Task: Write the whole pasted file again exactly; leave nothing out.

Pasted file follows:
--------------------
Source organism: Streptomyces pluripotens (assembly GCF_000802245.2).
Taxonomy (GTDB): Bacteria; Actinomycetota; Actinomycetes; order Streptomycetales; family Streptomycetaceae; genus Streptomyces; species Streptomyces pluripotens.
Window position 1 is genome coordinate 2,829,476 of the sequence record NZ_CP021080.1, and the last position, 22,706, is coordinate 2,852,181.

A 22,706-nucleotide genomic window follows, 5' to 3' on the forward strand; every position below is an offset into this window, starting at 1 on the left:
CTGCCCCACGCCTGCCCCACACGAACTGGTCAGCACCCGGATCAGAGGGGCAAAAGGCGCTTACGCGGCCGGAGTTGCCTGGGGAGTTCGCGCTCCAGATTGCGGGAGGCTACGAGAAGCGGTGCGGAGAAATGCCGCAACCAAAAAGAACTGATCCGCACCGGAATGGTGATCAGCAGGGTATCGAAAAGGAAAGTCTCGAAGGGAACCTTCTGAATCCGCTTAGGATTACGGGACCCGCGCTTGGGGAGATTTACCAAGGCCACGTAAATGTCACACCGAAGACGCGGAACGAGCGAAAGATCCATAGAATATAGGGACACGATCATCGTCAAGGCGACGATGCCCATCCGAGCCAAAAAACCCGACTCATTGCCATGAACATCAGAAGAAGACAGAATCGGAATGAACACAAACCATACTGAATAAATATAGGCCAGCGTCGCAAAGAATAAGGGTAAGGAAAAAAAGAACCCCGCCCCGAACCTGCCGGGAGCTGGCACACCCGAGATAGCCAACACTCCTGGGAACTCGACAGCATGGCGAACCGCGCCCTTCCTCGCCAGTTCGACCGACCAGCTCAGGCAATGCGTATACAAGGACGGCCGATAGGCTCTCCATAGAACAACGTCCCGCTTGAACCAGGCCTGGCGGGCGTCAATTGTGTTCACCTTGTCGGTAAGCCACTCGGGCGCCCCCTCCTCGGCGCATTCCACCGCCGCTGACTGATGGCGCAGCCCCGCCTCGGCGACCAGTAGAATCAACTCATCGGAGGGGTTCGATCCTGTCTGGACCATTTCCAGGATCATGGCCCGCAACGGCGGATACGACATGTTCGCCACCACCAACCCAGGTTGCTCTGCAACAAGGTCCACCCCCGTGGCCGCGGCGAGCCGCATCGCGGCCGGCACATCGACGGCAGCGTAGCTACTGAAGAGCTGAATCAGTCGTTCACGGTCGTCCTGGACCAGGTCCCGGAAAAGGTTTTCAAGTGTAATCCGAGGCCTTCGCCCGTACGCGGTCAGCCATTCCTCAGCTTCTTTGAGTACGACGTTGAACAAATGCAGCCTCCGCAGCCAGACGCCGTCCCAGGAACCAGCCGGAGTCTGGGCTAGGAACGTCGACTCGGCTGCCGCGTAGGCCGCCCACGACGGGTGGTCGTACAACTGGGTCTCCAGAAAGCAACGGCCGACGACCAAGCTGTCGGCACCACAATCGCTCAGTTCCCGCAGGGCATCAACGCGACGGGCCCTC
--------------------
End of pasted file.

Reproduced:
Source organism: Streptomyces pluripotens (assembly GCF_000802245.2).
Taxonomy (GTDB): Bacteria; Actinomycetota; Actinomycetes; order Streptomycetales; family Streptomycetaceae; genus Streptomyces; species Streptomyces pluripotens.
Window position 1 is genome coordinate 2,829,476 of the sequence record NZ_CP021080.1, and the last position, 22,706, is coordinate 2,852,181.

A 22,706-nucleotide genomic window follows, 5' to 3' on the forward strand; every position below is an offset into this window, starting at 1 on the left:
CTGCCCCACGCCTGCCCCACACGAACTGGTCAGCACCCGGATCAGAGGGGCAAAAGGCGCTTACGCGGCCGGAGTTGCCTGGGGAGTTCGCGCTCCAGATTGCGGGAGGCTACGAGAAGCGGTGCGGAGAAATGCCGCAACCAAAAAGAACTGATCCGCACCGGAATGGTGATCAGCAGGGTATCGAAAAGGAAAGTCTCGAAGGGAACCTTCTGAATCCGCTTAGGATTACGGGACCCGCGCTTGGGGAGATTTACCAAGGCCACGTAAATGTCACACCGAAGACGCGGAACGAGCGAAAGATCCATAGAATATAGGGACACGATCATCGTCAAGGCGACGATGCCCATCCGAGCCAAAAAACCCGACTCATTGCCATGAACATCAGAAGAAGACAGAATCGGAATGAACACAAACCATACTGAATAAATATAGGCCAGCGTCGCAAAGAATAAGGGTAAGGAAAAAAAGAACCCCGCCCCGAACCTGCCGGGAGCTGGCACACCCGAGATAGCCAACACTCCTGGGAACTCGACAGCATGGCGAACCGCGCCCTTCCTCGCCAGTTCGACCGACCAGCTCAGGCAATGCGTATACAAGGACGGCCGATAGGCTCTCCATAGAACAACGTCCCGCTTGAACCAGGCCTGGCGGGCGTCAATTGTGTTCACCTTGTCGGTAAGCCACTCGGGCGCCCCCTCCTCGGCGCATTCCACCGCCGCTGACTGATGGCGCAGCCCCGCCTCGGCGACCAGTAGAATCAACTCATCGGAGGGGTTCGATCCTGTCTGGACCATTTCCAGGATCATGGCCCGCAACGGCGGATACGACATGTTCGCCACCACCAACCCAGGTTGCTCTGCAACAAGGTCCACCCCCGTGGCCGCGGCGAGCCGCATCGCGGCCGGCACATCGACGGCAGCGTAGCTACTGAAGAGCTGAATCAGTCGTTCACGGTCGTCCTGGACCAGGTCCCGGAAAAGGTTTTCAAGTGTAATCCGAGGCCTTCGCCCGTACGCGGTCAGCCATTCCTCAGCTTCTTTGAGTACGACGTTGAACAAATGCAGCCTCCGCAGCCAGACGCCGTCCCAGGAACCAGCCGGAGTCTGGGCTAGGAACGTCGACTCGGCTGCCGCGTAGGCCGCCCACGACGGGTGGTCGTACAACTGGGTCTCCAGAAAGCAACGGCCGACGACCAAGCTGTCGGCACCACAATCGCTCAGTTCCCGCAGGGCATCAACGCGACGGGCCCTC